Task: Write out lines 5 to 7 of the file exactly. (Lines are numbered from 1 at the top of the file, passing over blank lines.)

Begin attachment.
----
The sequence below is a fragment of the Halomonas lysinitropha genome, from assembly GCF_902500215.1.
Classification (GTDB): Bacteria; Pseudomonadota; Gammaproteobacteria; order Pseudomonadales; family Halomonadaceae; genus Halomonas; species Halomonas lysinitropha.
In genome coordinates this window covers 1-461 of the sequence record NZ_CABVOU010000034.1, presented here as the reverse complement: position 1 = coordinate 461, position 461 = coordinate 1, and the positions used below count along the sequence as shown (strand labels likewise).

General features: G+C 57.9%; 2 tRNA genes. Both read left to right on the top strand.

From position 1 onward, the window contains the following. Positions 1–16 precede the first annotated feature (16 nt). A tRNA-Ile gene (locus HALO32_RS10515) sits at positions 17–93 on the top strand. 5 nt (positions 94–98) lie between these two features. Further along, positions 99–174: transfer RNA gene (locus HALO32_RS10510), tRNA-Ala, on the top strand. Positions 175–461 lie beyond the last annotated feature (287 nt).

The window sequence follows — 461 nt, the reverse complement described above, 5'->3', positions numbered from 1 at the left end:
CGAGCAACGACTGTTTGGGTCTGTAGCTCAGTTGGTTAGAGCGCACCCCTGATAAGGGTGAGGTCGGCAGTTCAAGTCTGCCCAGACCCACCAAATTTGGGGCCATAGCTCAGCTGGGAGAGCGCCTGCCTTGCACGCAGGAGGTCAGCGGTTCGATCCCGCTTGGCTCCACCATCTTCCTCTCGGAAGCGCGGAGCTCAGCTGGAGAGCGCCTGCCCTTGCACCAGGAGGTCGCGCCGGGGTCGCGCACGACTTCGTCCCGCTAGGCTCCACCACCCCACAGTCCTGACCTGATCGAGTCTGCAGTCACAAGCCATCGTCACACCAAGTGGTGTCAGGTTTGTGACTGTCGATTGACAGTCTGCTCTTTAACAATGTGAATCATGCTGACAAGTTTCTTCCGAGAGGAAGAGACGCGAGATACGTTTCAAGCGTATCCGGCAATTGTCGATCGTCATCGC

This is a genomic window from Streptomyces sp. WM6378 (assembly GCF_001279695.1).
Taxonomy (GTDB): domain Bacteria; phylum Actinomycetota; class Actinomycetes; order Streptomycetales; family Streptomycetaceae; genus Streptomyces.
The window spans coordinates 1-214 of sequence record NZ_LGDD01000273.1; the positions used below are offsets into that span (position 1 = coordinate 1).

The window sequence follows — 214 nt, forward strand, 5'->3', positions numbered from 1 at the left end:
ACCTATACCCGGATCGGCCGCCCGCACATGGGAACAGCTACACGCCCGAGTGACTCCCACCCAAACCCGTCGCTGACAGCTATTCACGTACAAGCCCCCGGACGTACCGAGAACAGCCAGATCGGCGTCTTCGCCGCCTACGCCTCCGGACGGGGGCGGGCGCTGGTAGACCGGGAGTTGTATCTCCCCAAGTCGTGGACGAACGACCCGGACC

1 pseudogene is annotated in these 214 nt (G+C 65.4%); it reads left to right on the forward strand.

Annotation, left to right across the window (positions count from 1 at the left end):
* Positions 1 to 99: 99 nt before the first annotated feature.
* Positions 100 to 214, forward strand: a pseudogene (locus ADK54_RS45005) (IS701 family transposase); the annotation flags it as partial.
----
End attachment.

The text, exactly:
From position 1 onward, the window contains the following. Positions 1–16 precede the first annotated feature (16 nt). A tRNA-Ile gene (locus HALO32_RS10515) sits at positions 17–93 on the top strand. 5 nt (positions 94–98) lie between these two features. Further along, positions 99–174: transfer RNA gene (locus HALO32_RS10510), tRNA-Ala, on the top strand. Positions 175–461 lie beyond the last annotated feature (287 nt).

The window sequence follows — 461 nt, the reverse complement described above, 5'->3', positions numbered from 1 at the left end:
CGAGCAACGACTGTTTGGGTCTGTAGCTCAGTTGGTTAGAGCGCACCCCTGATAAGGGTGAGGTCGGCAGTTCAAGTCTGCCCAGACCCACCAAATTTGGGGCCATAGCTCAGCTGGGAGAGCGCCTGCCTTGCACGCAGGAGGTCAGCGGTTCGATCCCGCTTGGCTCCACCATCTTCCTCTCGGAAGCGCGGAGCTCAGCTGGAGAGCGCCTGCCCTTGCACCAGGAGGTCGCGCCGGGGTCGCGCACGACTTCGTCCCGCTAGGCTCCACCACCCCACAGTCCTGACCTGATCGAGTCTGCAGTCACAAGCCATCGTCACACCAAGTGGTGTCAGGTTTGTGACTGTCGATTGACAGTCTGCTCTTTAACAATGTGAATCATGCTGACAAGTTTCTTCCGAGAGGAAGAGACGCGAGATACGTTTCAAGCGTATCCGGCAATTGTCGATCGTCATCGC